Send to

Choose Destination
Clin Lung Cancer. 2012 May;13(3):220-4. doi: 10.1016/j.cllc.2011.05.006. Epub 2011 Dec 3.

Results of a surgical resection for patients with stage IV non--small-cell lung cancer.

Author information

Second Department of Surgery, School of Medicine, University of Occupational and Environmental Health, Kitakyushu, Japan.



This study retrospectively investigated the clinical significance of surgical treatment for stage IV non-small-cell lung cancer (NSCLC).


There were 36 patients who underwent surgical resection for stage IV NSCLC between 1999 and 2008.


The patients included 22 males and 14 females. All patients had either synchronous distant metastasis or pleural dissemination. The mean age of the patients was 65.8 years (range, 18 to 90 years). The histological types included 29 adenocarcinomas, 5 squamous-cell carcinomas and 2 large-cell carcinomas. The organs of metastasis were bone in 5 patients, brain in 4, adrenal gland in 4, axillary lymph nodes in 3, liver in 2, and 1 patient had a contralateral pulmonary metastasis. The number of metastases was one site in 13, two sites in 3, three sites in 1, and five sites in 2 patients. The patients with bone metastasis were treated with radiation, and the patients with brain metastasis underwent stereotaxic radiosurgery. The patients with either adrenal metastasis, axillary lymph node metastasis, or contralateral lung metastasis underwent surgical resection. Among the patients with distant metastasis, the 5-year survival rate was 30.1 %. There were 17 patients with pleural dissemination. The 5-year survival rate in these patients was 25.3%. The overall 5-year survival rate after surgery in the patients with stage IV disease was 26.8%.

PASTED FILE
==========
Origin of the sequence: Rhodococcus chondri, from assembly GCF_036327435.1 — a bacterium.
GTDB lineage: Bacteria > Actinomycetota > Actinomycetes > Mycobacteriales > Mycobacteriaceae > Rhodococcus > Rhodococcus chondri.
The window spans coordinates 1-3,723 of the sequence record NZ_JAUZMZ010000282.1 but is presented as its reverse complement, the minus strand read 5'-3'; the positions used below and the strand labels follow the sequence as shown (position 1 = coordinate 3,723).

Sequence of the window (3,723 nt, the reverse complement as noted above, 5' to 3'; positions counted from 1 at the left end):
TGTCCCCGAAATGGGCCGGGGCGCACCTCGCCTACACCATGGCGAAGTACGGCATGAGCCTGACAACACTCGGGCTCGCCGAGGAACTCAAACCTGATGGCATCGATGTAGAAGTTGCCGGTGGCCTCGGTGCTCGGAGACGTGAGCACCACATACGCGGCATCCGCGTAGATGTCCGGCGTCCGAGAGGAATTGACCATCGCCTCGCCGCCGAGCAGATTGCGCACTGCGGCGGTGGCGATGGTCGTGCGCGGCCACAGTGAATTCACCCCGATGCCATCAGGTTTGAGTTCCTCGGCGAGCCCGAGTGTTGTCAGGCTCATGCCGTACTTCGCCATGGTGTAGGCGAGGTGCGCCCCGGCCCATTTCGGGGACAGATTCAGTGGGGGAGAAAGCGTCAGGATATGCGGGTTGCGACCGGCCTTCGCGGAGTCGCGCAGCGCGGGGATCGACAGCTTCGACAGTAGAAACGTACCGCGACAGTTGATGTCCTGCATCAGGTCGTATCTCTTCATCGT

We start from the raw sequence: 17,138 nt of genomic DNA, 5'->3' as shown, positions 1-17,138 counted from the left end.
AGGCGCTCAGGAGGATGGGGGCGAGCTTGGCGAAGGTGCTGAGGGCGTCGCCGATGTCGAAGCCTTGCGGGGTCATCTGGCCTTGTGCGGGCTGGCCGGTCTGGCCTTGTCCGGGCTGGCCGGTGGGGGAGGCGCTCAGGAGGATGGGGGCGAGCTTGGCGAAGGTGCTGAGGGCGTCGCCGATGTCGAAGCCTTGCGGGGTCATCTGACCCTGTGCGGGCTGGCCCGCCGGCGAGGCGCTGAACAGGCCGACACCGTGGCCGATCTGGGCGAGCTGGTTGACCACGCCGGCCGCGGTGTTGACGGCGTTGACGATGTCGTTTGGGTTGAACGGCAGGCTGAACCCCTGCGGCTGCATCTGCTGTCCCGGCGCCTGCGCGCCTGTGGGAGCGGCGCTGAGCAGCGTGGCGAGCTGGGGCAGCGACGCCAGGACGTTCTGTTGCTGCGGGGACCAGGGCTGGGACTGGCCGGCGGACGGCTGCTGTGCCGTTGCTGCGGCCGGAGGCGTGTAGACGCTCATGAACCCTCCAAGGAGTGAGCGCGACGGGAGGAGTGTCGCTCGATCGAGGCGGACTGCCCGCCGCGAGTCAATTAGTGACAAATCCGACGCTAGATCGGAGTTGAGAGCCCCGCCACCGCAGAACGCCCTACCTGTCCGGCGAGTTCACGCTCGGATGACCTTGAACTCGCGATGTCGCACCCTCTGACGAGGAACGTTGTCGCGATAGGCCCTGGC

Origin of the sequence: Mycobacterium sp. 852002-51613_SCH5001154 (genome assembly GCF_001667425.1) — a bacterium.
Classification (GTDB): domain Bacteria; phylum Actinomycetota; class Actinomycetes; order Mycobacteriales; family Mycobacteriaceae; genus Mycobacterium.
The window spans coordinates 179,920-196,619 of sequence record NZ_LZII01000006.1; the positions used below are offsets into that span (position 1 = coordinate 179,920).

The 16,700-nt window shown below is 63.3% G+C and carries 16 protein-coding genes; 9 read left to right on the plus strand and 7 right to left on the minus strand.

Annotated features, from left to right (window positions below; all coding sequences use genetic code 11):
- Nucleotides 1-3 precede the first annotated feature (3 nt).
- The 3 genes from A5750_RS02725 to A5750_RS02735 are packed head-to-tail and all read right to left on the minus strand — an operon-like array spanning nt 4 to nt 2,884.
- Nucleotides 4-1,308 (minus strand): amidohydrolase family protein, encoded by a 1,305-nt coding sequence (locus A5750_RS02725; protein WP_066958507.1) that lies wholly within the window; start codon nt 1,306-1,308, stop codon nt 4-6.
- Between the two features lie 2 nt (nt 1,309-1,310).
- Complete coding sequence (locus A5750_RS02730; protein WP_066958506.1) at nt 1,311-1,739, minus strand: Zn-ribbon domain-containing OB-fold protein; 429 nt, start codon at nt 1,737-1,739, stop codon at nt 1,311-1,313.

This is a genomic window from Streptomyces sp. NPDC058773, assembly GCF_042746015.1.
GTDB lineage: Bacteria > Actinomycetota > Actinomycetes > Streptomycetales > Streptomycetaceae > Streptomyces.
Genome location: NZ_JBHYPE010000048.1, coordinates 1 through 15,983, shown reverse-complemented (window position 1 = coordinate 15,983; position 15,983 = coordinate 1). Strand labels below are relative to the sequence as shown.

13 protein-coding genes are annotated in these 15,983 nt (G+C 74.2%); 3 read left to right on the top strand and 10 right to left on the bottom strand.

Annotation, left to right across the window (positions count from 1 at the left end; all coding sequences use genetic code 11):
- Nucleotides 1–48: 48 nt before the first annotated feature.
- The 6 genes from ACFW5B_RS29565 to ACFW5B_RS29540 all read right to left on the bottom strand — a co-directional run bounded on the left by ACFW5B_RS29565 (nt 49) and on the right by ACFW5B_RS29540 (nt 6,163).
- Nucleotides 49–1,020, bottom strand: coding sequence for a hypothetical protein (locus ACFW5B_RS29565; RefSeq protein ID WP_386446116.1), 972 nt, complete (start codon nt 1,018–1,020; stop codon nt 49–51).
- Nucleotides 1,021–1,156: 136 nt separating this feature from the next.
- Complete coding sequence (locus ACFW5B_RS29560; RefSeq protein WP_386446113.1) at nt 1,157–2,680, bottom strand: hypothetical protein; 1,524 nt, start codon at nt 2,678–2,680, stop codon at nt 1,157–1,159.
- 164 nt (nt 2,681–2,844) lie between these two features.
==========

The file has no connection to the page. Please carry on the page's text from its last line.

Selected patients who can undergo surgical resection for the primary tumor and effective local therapy for metastatic lesions still have a chance to obtain long-term survival. Surgical treatment for NSCLC with oligometastatic disease can be considered as one arm of multidisciplinary treatment.

[Indexed for MEDLINE]

Supplemental Content

Full text links

Icon for Elsevier Science
Loading ...
Support Center